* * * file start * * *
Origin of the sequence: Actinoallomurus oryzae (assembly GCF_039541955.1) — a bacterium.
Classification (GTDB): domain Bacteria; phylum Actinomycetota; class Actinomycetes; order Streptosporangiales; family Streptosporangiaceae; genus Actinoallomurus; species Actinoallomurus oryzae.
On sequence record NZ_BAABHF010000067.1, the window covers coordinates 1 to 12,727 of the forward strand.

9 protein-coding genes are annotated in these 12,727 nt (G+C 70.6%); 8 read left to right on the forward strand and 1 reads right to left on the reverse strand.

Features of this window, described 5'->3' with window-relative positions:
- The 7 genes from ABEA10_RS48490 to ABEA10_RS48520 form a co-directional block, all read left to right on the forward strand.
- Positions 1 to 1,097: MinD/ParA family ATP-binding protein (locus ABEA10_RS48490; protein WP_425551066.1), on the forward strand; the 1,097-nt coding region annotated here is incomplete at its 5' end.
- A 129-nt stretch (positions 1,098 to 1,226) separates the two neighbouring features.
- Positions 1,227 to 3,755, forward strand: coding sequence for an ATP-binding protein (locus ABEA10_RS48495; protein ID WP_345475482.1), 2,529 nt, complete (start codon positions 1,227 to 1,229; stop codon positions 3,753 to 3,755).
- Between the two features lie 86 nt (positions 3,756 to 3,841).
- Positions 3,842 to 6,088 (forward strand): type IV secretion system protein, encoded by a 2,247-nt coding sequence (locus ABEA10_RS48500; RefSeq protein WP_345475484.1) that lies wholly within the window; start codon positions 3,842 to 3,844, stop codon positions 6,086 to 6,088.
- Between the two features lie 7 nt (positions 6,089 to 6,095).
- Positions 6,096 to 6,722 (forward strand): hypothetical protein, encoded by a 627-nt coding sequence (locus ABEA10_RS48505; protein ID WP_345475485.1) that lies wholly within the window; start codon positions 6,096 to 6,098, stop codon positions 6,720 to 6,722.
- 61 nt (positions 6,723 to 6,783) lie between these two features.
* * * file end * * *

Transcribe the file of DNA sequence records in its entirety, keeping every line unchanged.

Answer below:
Origin of the sequence: Actinoallomurus oryzae (assembly GCF_039541955.1) — a bacterium.
Classification (GTDB): domain Bacteria; phylum Actinomycetota; class Actinomycetes; order Streptosporangiales; family Streptosporangiaceae; genus Actinoallomurus; species Actinoallomurus oryzae.
On sequence record NZ_BAABHF010000067.1, the window covers coordinates 1 to 12,727 of the forward strand.

9 protein-coding genes are annotated in these 12,727 nt (G+C 70.6%); 8 read left to right on the forward strand and 1 reads right to left on the reverse strand.

Features of this window, described 5'->3' with window-relative positions:
- The 7 genes from ABEA10_RS48490 to ABEA10_RS48520 form a co-directional block, all read left to right on the forward strand.
- Positions 1 to 1,097: MinD/ParA family ATP-binding protein (locus ABEA10_RS48490; protein WP_425551066.1), on the forward strand; the 1,097-nt coding region annotated here is incomplete at its 5' end.
- A 129-nt stretch (positions 1,098 to 1,226) separates the two neighbouring features.
- Positions 1,227 to 3,755, forward strand: coding sequence for an ATP-binding protein (locus ABEA10_RS48495; protein ID WP_345475482.1), 2,529 nt, complete (start codon positions 1,227 to 1,229; stop codon positions 3,753 to 3,755).
- Between the two features lie 86 nt (positions 3,756 to 3,841).
- Positions 3,842 to 6,088 (forward strand): type IV secretion system protein, encoded by a 2,247-nt coding sequence (locus ABEA10_RS48500; RefSeq protein WP_345475484.1) that lies wholly within the window; start codon positions 3,842 to 3,844, stop codon positions 6,086 to 6,088.
- Between the two features lie 7 nt (positions 6,089 to 6,095).
- Positions 6,096 to 6,722 (forward strand): hypothetical protein, encoded by a 627-nt coding sequence (locus ABEA10_RS48505; protein ID WP_345475485.1) that lies wholly within the window; start codon positions 6,096 to 6,098, stop codon positions 6,720 to 6,722.
- 61 nt (positions 6,723 to 6,783) lie between these two features.